Philadelphia-based multidisciplinary artist Ron Abram, — One of Seven Ravens, as seen in his solo exhibit, El Ambiente, on view through January 13 at Taller Puertoriqueño in North Philly

Self-taught artist Troy Lovegates, as seen in Toronto

Photos of artworks by Lois Stavsky


The image pictured above was painted by Washington, DC visual artist Matt Sesow.  What follows are several more artworks with a distinct outsider sensibility in the second of our ongoing series, Re-Imagining Faces.

Cuban artist Eduardo Roca aka Choco

Brooklyn-based artist multi-disciplinary artist Sara Erenthal

17-year old Atlanta-based Erin Chakalos

Paris-based African artist Afi Nayo

Photos of artworks: 1, 3-5 Lois Stavsky; 2 Tara Murray

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Working primarily with oil and acrylic, NYC-based Anthony Christopher Newton creates distinctly expressive portraits, reflecting his personal life and culture. We discovered his talents at Fountain House Gallery and recently had the opportunity to interview him.

When did you first start drawing? And what did you draw at the time?

I started when I was about 7 or 8 years old. I began drawing action figures like G.I. Joe with colored pencils.

What prompted you to?

I was living with my family in Germany, where my stepfather was serving in the US Army. We were going through difficult times, and I was alone a lot. Drawing helped me express my feelings. It was a natural drive, and it was fun!

Who are some of your favorite artists?

Among then are: Basquiat, Michelangelo and Lucian Freud.

Have you any particular cultural influences?

Living in Germany for several years gave me a global perspective. And attending FIT here in NYC introduced me to my own African-American culture, which has had a huge impact on my art.

How has your work evolved within the past few years?

My tools have changed. I went from using colored pencils to graphite to acrylic to oil. And now I’m back to acrylic.

Are you generally satisfied with your finished piece?

It’s got to be really good for me to be satisfied with it. I want to feel that it’s “gallery material.”

We’ve seen your work here at Fountain House. Have you exhibited elsewhere?

Yes. Among the places I’ve exhibited here in NYC are: The Jadite Gallery here in Hell’s Kitchen; Cuchifritos on the Lower East Side and Chashama. My work was also included in an exhibition at the Education and Research Center of the Museum of Modern Art.

How important is the viewer’s response to you? Does it matter?

Yes! It is important because I learn from it.

How has your family responded to your life as an artist?

My mother does not think of art as “a safe career.” But my dad was supportive and would come to my shows.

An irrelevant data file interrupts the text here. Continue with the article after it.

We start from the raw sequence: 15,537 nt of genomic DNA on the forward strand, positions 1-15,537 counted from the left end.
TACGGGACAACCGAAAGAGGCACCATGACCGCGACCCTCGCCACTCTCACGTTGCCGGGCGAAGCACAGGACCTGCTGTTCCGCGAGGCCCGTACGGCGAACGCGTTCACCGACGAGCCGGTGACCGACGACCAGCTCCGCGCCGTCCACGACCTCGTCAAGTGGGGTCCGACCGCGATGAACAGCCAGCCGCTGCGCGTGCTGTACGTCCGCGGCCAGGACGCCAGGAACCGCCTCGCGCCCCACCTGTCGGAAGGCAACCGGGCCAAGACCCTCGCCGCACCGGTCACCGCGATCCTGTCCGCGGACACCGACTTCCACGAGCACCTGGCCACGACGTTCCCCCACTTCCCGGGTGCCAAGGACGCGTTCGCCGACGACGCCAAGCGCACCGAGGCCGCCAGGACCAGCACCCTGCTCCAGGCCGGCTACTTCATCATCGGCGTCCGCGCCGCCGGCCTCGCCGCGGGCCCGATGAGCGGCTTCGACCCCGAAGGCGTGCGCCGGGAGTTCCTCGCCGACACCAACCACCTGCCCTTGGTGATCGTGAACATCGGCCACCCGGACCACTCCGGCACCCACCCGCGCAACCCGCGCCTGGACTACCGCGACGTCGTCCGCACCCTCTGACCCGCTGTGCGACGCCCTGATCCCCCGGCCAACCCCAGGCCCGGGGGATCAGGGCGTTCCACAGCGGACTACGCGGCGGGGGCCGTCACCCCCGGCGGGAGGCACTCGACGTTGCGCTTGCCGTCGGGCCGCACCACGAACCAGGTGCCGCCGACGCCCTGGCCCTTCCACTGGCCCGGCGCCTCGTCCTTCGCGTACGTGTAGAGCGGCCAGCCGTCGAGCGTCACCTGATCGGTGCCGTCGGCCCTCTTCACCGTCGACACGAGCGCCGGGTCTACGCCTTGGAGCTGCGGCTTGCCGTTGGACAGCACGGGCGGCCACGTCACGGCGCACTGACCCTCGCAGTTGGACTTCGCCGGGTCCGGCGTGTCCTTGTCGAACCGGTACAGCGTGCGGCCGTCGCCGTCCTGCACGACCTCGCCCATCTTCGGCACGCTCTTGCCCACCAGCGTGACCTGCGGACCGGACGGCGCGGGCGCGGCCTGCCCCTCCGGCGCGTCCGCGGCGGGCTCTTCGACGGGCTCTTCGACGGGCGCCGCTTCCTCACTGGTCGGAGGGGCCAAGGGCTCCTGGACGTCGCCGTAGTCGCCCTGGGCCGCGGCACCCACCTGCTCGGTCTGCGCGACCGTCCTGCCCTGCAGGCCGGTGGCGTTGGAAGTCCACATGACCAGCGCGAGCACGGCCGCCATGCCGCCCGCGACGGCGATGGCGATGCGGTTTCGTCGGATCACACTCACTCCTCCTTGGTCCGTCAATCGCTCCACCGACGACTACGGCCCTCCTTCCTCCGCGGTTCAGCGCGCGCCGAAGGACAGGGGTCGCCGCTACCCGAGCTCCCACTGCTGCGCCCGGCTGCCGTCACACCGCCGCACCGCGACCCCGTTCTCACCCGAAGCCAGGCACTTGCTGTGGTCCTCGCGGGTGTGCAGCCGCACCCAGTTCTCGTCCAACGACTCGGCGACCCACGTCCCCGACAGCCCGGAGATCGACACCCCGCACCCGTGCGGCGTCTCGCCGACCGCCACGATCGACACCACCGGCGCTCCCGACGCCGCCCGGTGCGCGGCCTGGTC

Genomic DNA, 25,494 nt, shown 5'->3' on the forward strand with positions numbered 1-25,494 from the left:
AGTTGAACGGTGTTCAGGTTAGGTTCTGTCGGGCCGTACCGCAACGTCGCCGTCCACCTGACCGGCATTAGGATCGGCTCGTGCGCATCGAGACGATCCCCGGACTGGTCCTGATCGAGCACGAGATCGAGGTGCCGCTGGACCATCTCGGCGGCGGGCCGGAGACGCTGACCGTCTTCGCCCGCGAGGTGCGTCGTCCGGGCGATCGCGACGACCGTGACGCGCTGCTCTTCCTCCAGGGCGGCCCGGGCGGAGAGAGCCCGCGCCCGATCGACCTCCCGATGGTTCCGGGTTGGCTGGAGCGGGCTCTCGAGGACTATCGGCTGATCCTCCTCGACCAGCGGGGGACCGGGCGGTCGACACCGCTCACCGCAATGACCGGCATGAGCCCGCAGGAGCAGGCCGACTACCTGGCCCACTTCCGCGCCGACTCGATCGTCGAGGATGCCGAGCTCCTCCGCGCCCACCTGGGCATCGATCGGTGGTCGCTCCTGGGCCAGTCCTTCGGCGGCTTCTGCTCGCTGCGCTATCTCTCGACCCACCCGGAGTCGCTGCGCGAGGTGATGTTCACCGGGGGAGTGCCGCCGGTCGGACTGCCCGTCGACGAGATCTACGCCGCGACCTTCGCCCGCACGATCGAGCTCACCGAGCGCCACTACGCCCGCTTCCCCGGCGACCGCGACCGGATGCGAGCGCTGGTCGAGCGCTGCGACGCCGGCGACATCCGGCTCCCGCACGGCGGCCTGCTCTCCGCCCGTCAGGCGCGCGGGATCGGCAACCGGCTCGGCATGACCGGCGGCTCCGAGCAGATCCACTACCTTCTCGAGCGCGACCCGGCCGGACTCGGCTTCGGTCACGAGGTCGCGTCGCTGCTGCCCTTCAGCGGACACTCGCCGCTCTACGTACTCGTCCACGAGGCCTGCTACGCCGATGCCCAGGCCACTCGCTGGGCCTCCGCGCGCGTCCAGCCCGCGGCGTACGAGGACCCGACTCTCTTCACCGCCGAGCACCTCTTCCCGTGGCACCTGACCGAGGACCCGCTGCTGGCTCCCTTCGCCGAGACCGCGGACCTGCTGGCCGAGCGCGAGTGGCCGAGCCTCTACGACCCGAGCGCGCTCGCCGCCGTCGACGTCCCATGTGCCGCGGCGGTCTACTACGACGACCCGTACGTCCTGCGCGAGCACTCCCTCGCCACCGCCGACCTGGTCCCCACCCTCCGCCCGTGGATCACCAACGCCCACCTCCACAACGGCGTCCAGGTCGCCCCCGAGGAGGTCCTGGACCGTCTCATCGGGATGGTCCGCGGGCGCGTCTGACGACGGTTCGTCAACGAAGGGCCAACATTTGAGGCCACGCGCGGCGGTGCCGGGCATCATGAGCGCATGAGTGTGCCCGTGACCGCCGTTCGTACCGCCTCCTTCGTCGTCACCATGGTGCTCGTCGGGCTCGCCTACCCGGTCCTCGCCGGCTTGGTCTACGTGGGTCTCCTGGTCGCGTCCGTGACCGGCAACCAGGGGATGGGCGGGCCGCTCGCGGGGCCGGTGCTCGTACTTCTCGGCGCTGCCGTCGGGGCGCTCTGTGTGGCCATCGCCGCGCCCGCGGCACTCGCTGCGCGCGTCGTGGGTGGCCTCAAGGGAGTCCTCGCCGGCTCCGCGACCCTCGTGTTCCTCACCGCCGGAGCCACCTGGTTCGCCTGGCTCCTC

How long do you usually spend on a piece?

It ranges from three hours to about two months — depending on the level of difficulty.

How do you know when it’s finished?

I look at it about 10,000 times!

What percentage of your time is devoted to art?

As much as possible.

Have you a favorite work setting?

I like painting in the Fountain House studio space in LIC, because I can get input from the staff.

Have you any preferred media?

Oils and acrylic; but I enjoy working in all media.

Have you a formal art education?

Yes, I studied Illustration at FIT.

We met you at the Fountain House Gallery. How did you connect to Fountain House? And how have your experiences at Fountain House impacted you?

A girlfriend who had salvaged me from the streets introduced me to Fountain House. And my experiences at Fountain House have positively impacted every aspect of my life. Fountain House has helped me view myself as a serious artist. It has also enabled me to confront and deal with my schizophrenia.

Do you feel that your mental state has influenced your art?

Definitely! People with a diagnosis of the mind have a particular psychological viewpoint. And creating art is an important and necessary outlet for its expression. I couldn’t imagine my life without art.

What do you see as your role — as an artist — is in society?

It is, primarily, to bring something positive to my community. To let people know and feel that I care.

What’s ahead?

I want to continue to feel comfortable with painting and show my work in more galleries to a wider audience.

Note: To view more artworks by Anthony and for info on several featured here, check out the following: Fountain House GalleryArtsy and Instagram.

Interview conducted by Bonnie Astor and edited by Lois Stavsky; all images courtesy of the artist.

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While on view at Philadelphia’s Magic Gardens, Isaiah Zagar‘s mesmerizing folksy aesthetic can also be seen 24/7 on the streets and alleyways on and off South Street. The tile mosaic pictured above is on South Leithgow Street. Several more follow:

A couple on South 9th Street

Another couple on South 11th Street

One of Isaiah’s many faces — this one on Christian Street

Fun on South Leithgow Street

Photos by Lois Stavsky


Isaiah Zagar at Philadelphia’s Magic Gardens

A graduate of Pratt University who has adapted the aesthetics of folk art, Isaiah Zagar refers to himself as an outsider/insider artist. With thousands of tiles, glass bottles, plates, bicycle wheels and an array of found objects — some from his travels abroad, he has transformed ordinary public spaces into tantalizing open museums. In Philadelphia, which this Brooklyn native has called home since 1969, hundreds of his murals grace streets, alleyways, doorways and interior spots. And working with members of the community and folks he’s met along the way, he has created a magical, inspirational oasis at a once-abandoned lot that has evolved into a beguiling complex of interwoven spaces. Known as Philadelphia’s Magic Gardens, it serves not only as a showcase for Zagar’s creative visions, but as a gallery and educational center, as well. The image above was  captured this past weekend at the Magic Gardens. What follows are several others recently seen in this extraordinary space:

A mosaic seen inside the Magic Gardens characteristic of the artist’s public work

A segment from an assemblage among the complex of open interwoven spaces

Another close-up from this mesmerizing open air complex

And continuing through Sunday, February 25 is Lava Flow: New Mosaics by Isaiah Zagar, an exhibit of the artist’s new smaller works in the gallery, along with a short documentary about the artists’ life.  What follows is one of many small affordable works on exhibit:

Two Faces, 16″ x 15″, 2017

Photo credits: 1-3 & 5 Lois Stavsky; 4 Tara Murray

Coming up: Isaiah Zagar on the streets of South Philly